The first step to solving any problem is admitting it exists in the first place. Whether it’s through beating addiction or improving one’s mental health, many people use this sentiment to improve their lives.
The first step is often the hardest — refusing to face a painful, ugly reality is easier than trying to change. In fact, mental health experts claim denial is one of the easiest and most common defense mechanisms. Denial is how one would defend his superiority complex, or accept his outdated prejudices, as truth. A prime example of this case lives in the Oval Office.
Unsurprisingly, President Donald Trump continually denies the existence of one of his largest flaws — his casual, yet pervasive racism. Despite reports of his vulgar language in regards to African countries, or using accents to imitate India’s prime minister, Trump continually asserts that he is not a racist. Given how fond the current administration is of alternative truths, it’s not altogether surprising that Trump would claim this, if not to simply validate his ever-growing ego.
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But Trump’s racism is symptomatic of an even deeper issue. On the topic of Trump’s vulgar language against Haiti, U.S. Senator Richard Durbin, D-Illinois, said “I cannot believe that in the history of the White House in that Oval Office, any president has ever spoken the words that I personally heard our president speak.” But racism in the White House is not a new phenomenon. The fact that Durbin, a liberal senator, is not aware of this fact shows how deep-seeded the denial of racism is in the U.S.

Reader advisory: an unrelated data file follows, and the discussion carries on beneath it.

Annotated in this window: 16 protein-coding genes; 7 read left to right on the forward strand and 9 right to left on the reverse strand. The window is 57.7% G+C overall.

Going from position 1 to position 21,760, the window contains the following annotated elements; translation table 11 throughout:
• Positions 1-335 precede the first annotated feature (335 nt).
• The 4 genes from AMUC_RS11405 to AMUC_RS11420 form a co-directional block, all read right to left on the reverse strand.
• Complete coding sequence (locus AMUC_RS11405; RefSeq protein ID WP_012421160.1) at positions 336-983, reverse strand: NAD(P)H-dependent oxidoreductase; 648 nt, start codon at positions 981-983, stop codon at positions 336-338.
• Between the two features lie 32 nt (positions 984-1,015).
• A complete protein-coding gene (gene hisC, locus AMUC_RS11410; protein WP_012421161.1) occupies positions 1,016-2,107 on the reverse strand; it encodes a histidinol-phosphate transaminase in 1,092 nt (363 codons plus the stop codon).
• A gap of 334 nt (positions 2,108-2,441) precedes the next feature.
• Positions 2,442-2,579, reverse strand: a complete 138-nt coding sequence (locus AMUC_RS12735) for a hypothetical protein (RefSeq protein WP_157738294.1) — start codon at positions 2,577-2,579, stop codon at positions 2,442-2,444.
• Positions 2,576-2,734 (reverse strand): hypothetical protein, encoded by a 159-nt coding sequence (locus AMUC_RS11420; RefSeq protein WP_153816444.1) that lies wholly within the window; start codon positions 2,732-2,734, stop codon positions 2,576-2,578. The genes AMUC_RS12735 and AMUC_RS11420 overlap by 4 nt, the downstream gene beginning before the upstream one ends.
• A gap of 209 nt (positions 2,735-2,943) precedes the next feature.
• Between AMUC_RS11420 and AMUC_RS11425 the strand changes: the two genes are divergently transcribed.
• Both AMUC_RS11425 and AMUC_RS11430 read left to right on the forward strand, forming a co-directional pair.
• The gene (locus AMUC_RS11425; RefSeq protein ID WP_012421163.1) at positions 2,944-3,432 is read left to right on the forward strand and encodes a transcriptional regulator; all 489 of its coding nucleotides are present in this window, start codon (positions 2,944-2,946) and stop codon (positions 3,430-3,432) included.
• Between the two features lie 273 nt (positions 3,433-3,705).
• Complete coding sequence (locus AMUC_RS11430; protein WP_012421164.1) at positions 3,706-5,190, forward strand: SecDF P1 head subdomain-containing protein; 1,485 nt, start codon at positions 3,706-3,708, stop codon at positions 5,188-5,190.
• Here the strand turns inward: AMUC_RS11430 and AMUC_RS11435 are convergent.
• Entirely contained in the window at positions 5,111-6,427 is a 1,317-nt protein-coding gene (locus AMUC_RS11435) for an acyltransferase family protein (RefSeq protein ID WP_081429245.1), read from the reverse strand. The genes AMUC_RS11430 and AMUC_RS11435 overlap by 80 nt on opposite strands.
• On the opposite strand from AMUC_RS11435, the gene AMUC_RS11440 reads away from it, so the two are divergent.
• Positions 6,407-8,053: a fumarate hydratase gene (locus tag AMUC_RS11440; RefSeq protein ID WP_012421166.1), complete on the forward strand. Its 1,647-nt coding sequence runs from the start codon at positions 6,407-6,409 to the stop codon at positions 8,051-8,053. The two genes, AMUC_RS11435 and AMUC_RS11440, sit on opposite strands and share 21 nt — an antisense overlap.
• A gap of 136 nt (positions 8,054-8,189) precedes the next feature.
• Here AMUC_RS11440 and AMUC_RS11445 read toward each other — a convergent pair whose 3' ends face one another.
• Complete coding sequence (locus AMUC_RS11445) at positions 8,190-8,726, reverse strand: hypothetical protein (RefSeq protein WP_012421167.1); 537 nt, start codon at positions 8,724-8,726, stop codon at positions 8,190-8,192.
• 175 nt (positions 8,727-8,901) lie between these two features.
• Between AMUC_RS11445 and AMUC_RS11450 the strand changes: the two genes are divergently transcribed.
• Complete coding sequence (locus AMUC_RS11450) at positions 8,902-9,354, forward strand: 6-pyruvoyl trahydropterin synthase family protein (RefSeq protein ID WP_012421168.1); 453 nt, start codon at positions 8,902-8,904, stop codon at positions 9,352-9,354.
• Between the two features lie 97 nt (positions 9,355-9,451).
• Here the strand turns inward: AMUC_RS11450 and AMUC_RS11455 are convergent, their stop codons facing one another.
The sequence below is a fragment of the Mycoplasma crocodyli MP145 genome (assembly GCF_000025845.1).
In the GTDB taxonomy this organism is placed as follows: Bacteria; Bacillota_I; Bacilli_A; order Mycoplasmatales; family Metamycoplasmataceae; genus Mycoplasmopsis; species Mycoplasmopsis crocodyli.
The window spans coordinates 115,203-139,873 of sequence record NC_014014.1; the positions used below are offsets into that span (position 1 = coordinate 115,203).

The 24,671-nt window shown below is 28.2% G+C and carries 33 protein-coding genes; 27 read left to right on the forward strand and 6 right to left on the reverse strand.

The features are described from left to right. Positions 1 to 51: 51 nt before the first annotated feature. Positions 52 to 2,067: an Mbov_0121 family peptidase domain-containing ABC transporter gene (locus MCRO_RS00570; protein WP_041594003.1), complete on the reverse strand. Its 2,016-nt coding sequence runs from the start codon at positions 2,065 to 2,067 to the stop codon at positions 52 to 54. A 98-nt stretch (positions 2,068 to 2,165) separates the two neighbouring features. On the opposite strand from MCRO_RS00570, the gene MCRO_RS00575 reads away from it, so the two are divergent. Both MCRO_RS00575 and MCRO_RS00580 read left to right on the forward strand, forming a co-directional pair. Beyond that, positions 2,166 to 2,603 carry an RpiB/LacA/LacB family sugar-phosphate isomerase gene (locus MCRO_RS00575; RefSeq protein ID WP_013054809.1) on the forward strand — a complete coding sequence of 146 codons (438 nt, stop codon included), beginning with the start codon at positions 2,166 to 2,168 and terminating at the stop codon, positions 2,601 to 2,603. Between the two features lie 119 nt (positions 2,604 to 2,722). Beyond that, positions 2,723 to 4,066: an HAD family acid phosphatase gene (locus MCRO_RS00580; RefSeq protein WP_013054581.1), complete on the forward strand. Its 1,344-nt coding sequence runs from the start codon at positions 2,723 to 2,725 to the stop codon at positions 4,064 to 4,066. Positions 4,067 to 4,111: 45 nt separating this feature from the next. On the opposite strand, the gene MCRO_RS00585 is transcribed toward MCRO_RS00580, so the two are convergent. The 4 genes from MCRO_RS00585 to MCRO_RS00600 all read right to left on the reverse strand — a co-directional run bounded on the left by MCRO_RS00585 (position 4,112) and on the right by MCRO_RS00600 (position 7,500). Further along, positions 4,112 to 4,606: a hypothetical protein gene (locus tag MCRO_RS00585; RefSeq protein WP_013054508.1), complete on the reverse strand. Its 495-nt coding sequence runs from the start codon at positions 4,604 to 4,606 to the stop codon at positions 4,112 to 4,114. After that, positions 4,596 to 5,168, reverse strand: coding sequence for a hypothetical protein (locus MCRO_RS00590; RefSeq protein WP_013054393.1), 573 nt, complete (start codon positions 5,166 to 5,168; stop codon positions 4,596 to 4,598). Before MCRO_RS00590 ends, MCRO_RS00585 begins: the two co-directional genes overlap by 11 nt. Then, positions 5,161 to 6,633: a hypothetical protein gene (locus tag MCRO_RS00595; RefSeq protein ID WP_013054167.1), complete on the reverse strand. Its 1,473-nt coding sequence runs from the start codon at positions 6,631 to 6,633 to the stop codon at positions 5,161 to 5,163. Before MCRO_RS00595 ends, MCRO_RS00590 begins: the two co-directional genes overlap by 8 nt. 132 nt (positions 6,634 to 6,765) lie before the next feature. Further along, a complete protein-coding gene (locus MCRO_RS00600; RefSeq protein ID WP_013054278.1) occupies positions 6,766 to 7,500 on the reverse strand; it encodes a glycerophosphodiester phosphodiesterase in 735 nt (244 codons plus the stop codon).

Though Thomas Jefferson wrote, “All men are created equal,” he described black people as “inferior to the whites in the endowments of both body and mind.” Over a quarter of all U.S. presidents held slaves in their lifetimes and Jefferson was one of eight who owned slaves while in office. Even presidents who are lauded for their contributions to race progress and progressivism are not innocent of racism. Abraham Lincoln may have freed the slaves, but also told black guests of the White House, “not a single man of your race is made the equal of a single man of ours.”
Theodore Roosevelt was an advocate for Social Darwinism and the elimination of Native Americans and his cousin Franklin Delano Roosevelt was responsible for the internment of thousands of innocent Japanese-Americans during World War II. President Lyndon B. Johnson, who signed the Civil Rights Act of 1946, was an avid user of the n-word. So yes, Senator Durbin, far worse sentiments have been shared in the Oval Office. Denying their happenings does not make them go away.
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This history is not meant to excuse Trump’s behavior. Whether it be by insinuating Mexicans are criminals and rapists, turning a blind eye to the hurricane victims of Puerto Rico, or calling violent white supremacists “very fine people,” Trump is a horribly prejudiced person. But his case of racism-denial has been more blunt and forward than those of presidents past. It is no wonder Trump chooses to deny his bigotry — it is a presidential precedent. A precedent that the U.S. public ignored for far too long, perhaps because many deny their own bigotry. Let’s be honest— only racists say they’re not racist.
From his cell in Birmingham jail, Martin Luther King Jr. wrote, “shallow understanding from people of good will is more frustrating than absolute misunderstanding from people of ill will.”
It is likely Trump lies in the latter category. He was racist before the presidency and he will be a racist long after the presidency. But for those who believe they are people of good will, do not take after the U.S. presidents. Do not deny the truth. Denial is a way defend our faults, instead of changing them. Denial is how we become complicit with the injustice that surrounds us. Stop denying the truth — work to change it.
Abby Steinberg ([email protected]) is a freshman majoring in political science and intending to major in journalism.